There have been plenty of opportunities to see Much Ado this year, with productions at the RSC, the National and the Globe, but it’s unlikely you’ll see another like this one. Ramps on the Moon works with deaf, disabled, neurodivergent and non-disabled artists and creatives, staging classics that reliably find clever ways to integrate sign language, audio description and subtitles. Directed by Sheffield Theater Artistic Director Robert Hastie, this is their first Shakespeare.
From the start with a declared Dramatis Personae in which the characters playfully present themselves and their appearance (Benedick: “Sky Blue Dress and Dark Shirt and a Splinter on My Shoulder”), this production makes the plot of the romantic comedy darker than Crystal clear Shakespeare and has a lot of irreverent fun with it. Guy Rhys as Benedick has a fine line in the comics aside, while the signature certainly looks vividly alive to insinuate into the verse. Often boring scenes with the Watchmen are transformed: here, Dogberry and Verges are a pair of bright pink wedding planners. Still incompetent, but wonderfully so. The three hours whiz by.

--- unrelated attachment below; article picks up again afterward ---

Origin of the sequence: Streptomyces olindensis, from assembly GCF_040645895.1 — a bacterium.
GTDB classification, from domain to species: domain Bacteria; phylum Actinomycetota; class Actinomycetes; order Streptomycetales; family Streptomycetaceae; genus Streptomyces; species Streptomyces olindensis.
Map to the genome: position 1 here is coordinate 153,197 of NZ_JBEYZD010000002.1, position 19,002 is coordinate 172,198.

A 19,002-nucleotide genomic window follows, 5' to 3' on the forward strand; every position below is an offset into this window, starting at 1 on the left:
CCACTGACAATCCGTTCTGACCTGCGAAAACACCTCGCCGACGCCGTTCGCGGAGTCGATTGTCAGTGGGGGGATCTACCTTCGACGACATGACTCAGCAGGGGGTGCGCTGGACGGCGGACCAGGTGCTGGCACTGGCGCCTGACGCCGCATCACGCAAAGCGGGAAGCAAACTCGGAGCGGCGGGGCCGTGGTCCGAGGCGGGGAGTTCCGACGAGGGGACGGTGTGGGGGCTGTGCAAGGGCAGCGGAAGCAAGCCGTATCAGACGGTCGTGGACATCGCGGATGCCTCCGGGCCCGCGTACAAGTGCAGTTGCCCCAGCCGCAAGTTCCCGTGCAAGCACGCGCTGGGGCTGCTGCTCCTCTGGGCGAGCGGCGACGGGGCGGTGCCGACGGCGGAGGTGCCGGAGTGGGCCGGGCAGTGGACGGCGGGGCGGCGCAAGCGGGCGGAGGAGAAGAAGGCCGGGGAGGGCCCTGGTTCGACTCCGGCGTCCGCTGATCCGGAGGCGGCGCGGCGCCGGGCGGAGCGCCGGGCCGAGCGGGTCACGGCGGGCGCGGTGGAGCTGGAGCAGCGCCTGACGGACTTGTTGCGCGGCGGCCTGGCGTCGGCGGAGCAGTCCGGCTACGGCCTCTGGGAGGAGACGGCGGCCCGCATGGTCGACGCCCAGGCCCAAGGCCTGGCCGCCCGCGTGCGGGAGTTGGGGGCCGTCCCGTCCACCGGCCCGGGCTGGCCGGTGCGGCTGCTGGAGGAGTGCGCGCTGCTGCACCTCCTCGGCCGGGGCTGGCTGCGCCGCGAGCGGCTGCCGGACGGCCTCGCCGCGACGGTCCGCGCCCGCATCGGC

I was less convinced of the blurry setting: Peter McKintosh’s set is a Chekhovian hut amidst birch trees, and the weddings are apparently pagan, all white robes and wreaths of flowers. Elsewhere though, the guys wear suits with sneakers and the ball is a wild West hoedown. With masks. It is a peculiar mixture.
But there are deeper rewards to be found in this production that integrates creative sign language, audio description and subtitles. In a play focused on espionage, the characters silently exchange what they are overhearing adds to the pervasive sense of observation. Claire Wetherall is a touching hero and her inability to defend herself against false accusations is made more touching – and simply more concrete – by communicating her only through sign language.
Daneka Etchells as a dismissive, contemptuous Beatrice and Rhys as an exasperated Benedick may not always have the hottest chemistry, but they do have one of the single most moving moments I’ve ever seen in any Shakespeare production. Saddened by Hero’s abuse by her boyfriend (and most of the other thorny and fickle men), Beatrice asks Benedict to kill Claudio in revenge. In this moment of extreme emotionality, Etchells – who is autistic – begins to stimulate himself: beating his chest and head with compulsive movements. It is Benedick who calms her down and comforts her – an act of love all the more tender for being at odds with their usual public displays of tightly controlled verbal combat.
Until September 24, then on tour; 0114 249 6000, sheffieldtheatres.co.uk